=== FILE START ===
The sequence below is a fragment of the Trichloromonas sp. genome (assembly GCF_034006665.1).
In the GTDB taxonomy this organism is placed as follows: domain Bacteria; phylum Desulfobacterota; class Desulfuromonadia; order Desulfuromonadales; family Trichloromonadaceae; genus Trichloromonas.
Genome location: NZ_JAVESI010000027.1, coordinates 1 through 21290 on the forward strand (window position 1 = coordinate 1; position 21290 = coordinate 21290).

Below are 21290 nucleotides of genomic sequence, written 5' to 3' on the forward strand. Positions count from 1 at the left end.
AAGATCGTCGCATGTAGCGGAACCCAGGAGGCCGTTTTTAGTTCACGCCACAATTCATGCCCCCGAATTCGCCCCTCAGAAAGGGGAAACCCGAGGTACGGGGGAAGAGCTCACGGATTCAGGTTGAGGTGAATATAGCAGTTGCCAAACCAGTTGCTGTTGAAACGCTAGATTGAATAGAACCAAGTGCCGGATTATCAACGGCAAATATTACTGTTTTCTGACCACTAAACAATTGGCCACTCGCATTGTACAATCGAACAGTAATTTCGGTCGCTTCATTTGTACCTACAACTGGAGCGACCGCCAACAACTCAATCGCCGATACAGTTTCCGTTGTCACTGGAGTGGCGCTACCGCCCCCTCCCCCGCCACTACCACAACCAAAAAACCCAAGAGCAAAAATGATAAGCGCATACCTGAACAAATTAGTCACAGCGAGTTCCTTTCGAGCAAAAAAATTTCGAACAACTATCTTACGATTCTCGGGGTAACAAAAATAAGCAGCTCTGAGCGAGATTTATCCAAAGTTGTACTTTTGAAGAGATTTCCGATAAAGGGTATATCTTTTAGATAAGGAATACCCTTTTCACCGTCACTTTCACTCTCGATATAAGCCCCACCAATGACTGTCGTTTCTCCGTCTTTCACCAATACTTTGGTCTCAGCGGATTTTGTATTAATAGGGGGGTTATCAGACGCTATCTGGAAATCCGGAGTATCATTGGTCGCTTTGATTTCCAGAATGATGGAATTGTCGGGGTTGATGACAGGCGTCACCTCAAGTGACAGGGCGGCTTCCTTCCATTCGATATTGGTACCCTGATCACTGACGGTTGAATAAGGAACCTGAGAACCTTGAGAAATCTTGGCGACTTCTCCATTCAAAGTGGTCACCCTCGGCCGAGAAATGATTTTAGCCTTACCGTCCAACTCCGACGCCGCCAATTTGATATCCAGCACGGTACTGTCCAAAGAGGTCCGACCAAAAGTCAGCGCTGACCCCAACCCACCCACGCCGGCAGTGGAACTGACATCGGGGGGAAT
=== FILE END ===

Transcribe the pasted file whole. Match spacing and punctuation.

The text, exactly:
The sequence below is a fragment of the Trichloromonas sp. genome (assembly GCF_034006665.1).
In the GTDB taxonomy this organism is placed as follows: domain Bacteria; phylum Desulfobacterota; class Desulfuromonadia; order Desulfuromonadales; family Trichloromonadaceae; genus Trichloromonas.
Genome location: NZ_JAVESI010000027.1, coordinates 1 through 21290 on the forward strand (window position 1 = coordinate 1; position 21290 = coordinate 21290).

Below are 21290 nucleotides of genomic sequence, written 5' to 3' on the forward strand. Positions count from 1 at the left end.
AAGATCGTCGCATGTAGCGGAACCCAGGAGGCCGTTTTTAGTTCACGCCACAATTCATGCCCCCGAATTCGCCCCTCAGAAAGGGGAAACCCGAGGTACGGGGGAAGAGCTCACGGATTCAGGTTGAGGTGAATATAGCAGTTGCCAAACCAGTTGCTGTTGAAACGCTAGATTGAATAGAACCAAGTGCCGGATTATCAACGGCAAATATTACTGTTTTCTGACCACTAAACAATTGGCCACTCGCATTGTACAATCGAACAGTAATTTCGGTCGCTTCATTTGTACCTACAACTGGAGCGACCGCCAACAACTCAATCGCCGATACAGTTTCCGTTGTCACTGGAGTGGCGCTACCGCCCCCTCCCCCGCCACTACCACAACCAAAAAACCCAAGAGCAAAAATGATAAGCGCATACCTGAACAAATTAGTCACAGCGAGTTCCTTTCGAGCAAAAAAATTTCGAACAACTATCTTACGATTCTCGGGGTAACAAAAATAAGCAGCTCTGAGCGAGATTTATCCAAAGTTGTACTTTTGAAGAGATTTCCGATAAAGGGTATATCTTTTAGATAAGGAATACCCTTTTCACCGTCACTTTCACTCTCGATATAAGCCCCACCAATGACTGTCGTTTCTCCGTCTTTCACCAATACTTTGGTCTCAGCGGATTTTGTATTAATAGGGGGGTTATCAGACGCTATCTGGAAATCCGGAGTATCATTGGTCGCTTTGATTTCCAGAATGATGGAATTGTCGGGGTTGATGACAGGCGTCACCTCAAGTGACAGGGCGGCTTCCTTCCATTCGATATTGGTACCCTGATCACTGACGGTTGAATAAGGAACCTGAGAACCTTGAGAAATCTTGGCGACTTCTCCATTCAAAGTGGTCACCCTCGGCCGAGAAATGATTTTAGCCTTACCGTCCAACTCCGACGCCGCCAATTTGATATCCAGCACGGTACTGTCCAAAGAGGTCCGACCAAAAGTCAGCGCTGACCCCAACCCACCCACGCCGGCAGTGGAACTGACATCGGGGGGAAT